Adidas Promo, Case study THE IMPOSSIBLE PITCH

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Industry Sportswear, Athletic Footwear & Accessories, Advertising agencies, Business equipment & services, Advertising & Communication
Media Promo & PR, Case study
Released July 2012

Credits & Description

Category: Corporate Communication
Advertiser: VOLONTAIRE
Product/Service: CREATIVE AGENCY
: Volontaire
Media placement: Microsite - Online - 16/03/2009

Summary of the Campaign
Volontaire believes that companies have lost control of their brands and that they can turn this into a good thing. To prove this, we asked three interns to win the global Adidas account in three weeks, thus proving the brand promise 'Impossible is nothing'. Armed with a blog and a Twitter account, they created a platform for collective creativity with ideas submitted from all over the world. Campaign acknowledged the campaign, naming it the world's first 'Twitch' (Twitter Pitch). The Impossible Pitch generated +100 international blog posts and +1,000 tweets worldwide, calling the approach unique and the agency innovative.

The Goal
The goal was to introduce Volontaire to agencies and potential clients worldwide. So in March of 2009, the following news was spread through the world: “Volontaire is a small agency with big ambitions in Stockholm, Sweden". Recently, they gave three interns a mission. 1. Pitch on Adidas worldwide. 2. Win the account. 3. Within three weeks. Why? Because according to Adidas, Impossible is Nothing.

In less than three weeks, the blog attracted more than 12,000 unique visitors from 86 countries, who, on average, spent 3:16 minutes on the site. Articles in Campaign and Brand Republic named it the world’s first 'Twitch' (Twitter Pitch) and judged it to potentially change the way agencies compete for accounts. More than 100 blogs from all over the world mentioned the project as unique and innovative and about 1,000 tweets helped to spread the word. Moreover, Volontaire's belief became very apparent: that companies have completely lost control over their brands.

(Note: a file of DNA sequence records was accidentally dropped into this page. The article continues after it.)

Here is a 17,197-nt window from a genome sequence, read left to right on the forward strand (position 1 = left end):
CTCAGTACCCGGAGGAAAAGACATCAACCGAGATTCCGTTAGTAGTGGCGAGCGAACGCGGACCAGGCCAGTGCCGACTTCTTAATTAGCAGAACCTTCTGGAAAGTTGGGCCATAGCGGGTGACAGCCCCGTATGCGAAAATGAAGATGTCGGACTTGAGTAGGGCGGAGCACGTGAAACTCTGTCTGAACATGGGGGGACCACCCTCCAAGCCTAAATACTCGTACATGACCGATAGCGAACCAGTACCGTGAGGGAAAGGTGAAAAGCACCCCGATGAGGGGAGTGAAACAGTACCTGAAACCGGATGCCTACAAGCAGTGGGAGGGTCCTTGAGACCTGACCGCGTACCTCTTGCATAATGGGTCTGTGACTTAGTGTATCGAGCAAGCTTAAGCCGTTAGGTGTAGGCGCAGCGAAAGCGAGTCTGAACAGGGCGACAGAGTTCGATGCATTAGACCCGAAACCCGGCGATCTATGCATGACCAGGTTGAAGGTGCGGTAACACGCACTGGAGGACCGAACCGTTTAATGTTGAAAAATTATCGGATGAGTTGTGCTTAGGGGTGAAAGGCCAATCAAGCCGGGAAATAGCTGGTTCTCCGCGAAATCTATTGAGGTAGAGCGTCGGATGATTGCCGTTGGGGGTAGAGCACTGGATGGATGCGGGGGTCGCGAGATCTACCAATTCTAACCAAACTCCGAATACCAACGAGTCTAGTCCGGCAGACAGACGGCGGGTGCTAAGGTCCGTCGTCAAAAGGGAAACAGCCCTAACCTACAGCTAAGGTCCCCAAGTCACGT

Armed with a blog, a Twitter account and an open invitation to visitors to contribute, the interns created a platform for collective creativity and transparency in everything from product development to advertising concepts. Three weeks passed quickly and were filled with research, store checks, interviews, hundreds of published advertising ideas with direct feedback from the visitors and lastly, an integrated, global concept with the own channel,, at the center. The thought behind the concept is simple and also stems from Volontaire’s methodology: by re-allocating economic resources from bought media space to the development of strong ideas that distribute themselves, funds are released to implement large scale activities simultaneously in different parts of the world.

The Situation
Volontaire’s methodology is built on the belief that companies and organisations have lost control of their brands and should cooperate with their customers instead of disturbing them with one-way-messages. In order to prove that point, we needed a guinea-pig: one of the world’s largest and most successful brands.

The Strategy
In order to show how Volontaire works, the interns Malin Berg, Henrik Bohman and Elisabeth Fischer had three weeks to win one of the world’s largest advertising accounts, Adidas, with their own brand promise as hostage.